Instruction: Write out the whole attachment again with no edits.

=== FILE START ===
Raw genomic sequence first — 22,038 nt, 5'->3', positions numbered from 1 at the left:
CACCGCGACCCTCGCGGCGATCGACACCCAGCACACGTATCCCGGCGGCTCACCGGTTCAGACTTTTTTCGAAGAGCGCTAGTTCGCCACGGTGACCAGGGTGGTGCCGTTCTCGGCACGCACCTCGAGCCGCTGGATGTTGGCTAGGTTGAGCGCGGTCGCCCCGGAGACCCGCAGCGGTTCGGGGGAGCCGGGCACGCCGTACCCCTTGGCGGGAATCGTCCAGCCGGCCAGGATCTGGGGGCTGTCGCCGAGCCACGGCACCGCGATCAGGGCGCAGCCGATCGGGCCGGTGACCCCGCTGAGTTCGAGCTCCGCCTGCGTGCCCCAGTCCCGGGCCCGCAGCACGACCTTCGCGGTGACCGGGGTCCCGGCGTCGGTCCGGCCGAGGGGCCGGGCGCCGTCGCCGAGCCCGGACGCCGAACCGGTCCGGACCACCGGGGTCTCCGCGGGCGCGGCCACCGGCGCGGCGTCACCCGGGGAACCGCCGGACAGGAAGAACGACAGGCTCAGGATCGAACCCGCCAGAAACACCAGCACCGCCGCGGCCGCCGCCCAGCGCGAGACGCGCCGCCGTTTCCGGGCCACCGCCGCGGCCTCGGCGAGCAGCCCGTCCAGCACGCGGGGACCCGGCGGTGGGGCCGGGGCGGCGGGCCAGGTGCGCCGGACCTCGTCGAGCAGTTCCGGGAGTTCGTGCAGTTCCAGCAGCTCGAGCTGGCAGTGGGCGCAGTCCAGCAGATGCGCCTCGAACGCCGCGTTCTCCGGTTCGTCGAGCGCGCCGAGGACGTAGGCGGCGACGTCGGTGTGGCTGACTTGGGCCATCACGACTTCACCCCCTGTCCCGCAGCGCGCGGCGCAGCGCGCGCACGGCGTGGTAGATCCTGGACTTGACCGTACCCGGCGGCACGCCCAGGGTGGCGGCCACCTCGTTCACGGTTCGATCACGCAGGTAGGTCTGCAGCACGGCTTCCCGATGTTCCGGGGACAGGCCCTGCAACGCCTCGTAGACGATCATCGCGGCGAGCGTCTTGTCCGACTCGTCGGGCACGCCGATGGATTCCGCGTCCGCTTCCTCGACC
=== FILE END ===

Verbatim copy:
Raw genomic sequence first — 22,038 nt, 5'->3', positions numbered from 1 at the left:
CACCGCGACCCTCGCGGCGATCGACACCCAGCACACGTATCCCGGCGGCTCACCGGTTCAGACTTTTTTCGAAGAGCGCTAGTTCGCCACGGTGACCAGGGTGGTGCCGTTCTCGGCACGCACCTCGAGCCGCTGGATGTTGGCTAGGTTGAGCGCGGTCGCCCCGGAGACCCGCAGCGGTTCGGGGGAGCCGGGCACGCCGTACCCCTTGGCGGGAATCGTCCAGCCGGCCAGGATCTGGGGGCTGTCGCCGAGCCACGGCACCGCGATCAGGGCGCAGCCGATCGGGCCGGTGACCCCGCTGAGTTCGAGCTCCGCCTGCGTGCCCCAGTCCCGGGCCCGCAGCACGACCTTCGCGGTGACCGGGGTCCCGGCGTCGGTCCGGCCGAGGGGCCGGGCGCCGTCGCCGAGCCCGGACGCCGAACCGGTCCGGACCACCGGGGTCTCCGCGGGCGCGGCCACCGGCGCGGCGTCACCCGGGGAACCGCCGGACAGGAAGAACGACAGGCTCAGGATCGAACCCGCCAGAAACACCAGCACCGCCGCGGCCGCCGCCCAGCGCGAGACGCGCCGCCGTTTCCGGGCCACCGCCGCGGCCTCGGCGAGCAGCCCGTCCAGCACGCGGGGACCCGGCGGTGGGGCCGGGGCGGCGGGCCAGGTGCGCCGGACCTCGTCGAGCAGTTCCGGGAGTTCGTGCAGTTCCAGCAGCTCGAGCTGGCAGTGGGCGCAGTCCAGCAGATGCGCCTCGAACGCCGCGTTCTCCGGTTCGTCGAGCGCGCCGAGGACGTAGGCGGCGACGTCGGTGTGGCTGACTTGGGCCATCACGACTTCACCCCCTGTCCCGCAGCGCGCGGCGCAGCGCGCGCACGGCGTGGTAGATCCTGGACTTGACCGTACCCGGCGGCACGCCCAGGGTGGCGGCCACCTCGTTCACGGTTCGATCACGCAGGTAGGTCTGCAGCACGGCTTCCCGATGTTCCGGGGACAGGCCCTGCAACGCCTCGTAGACGATCATCGCGGCGAGCGTCTTGTCCGACTCGTCGGGCACGCCGATGGATTCCGCGTCCGCTTCCTCGACC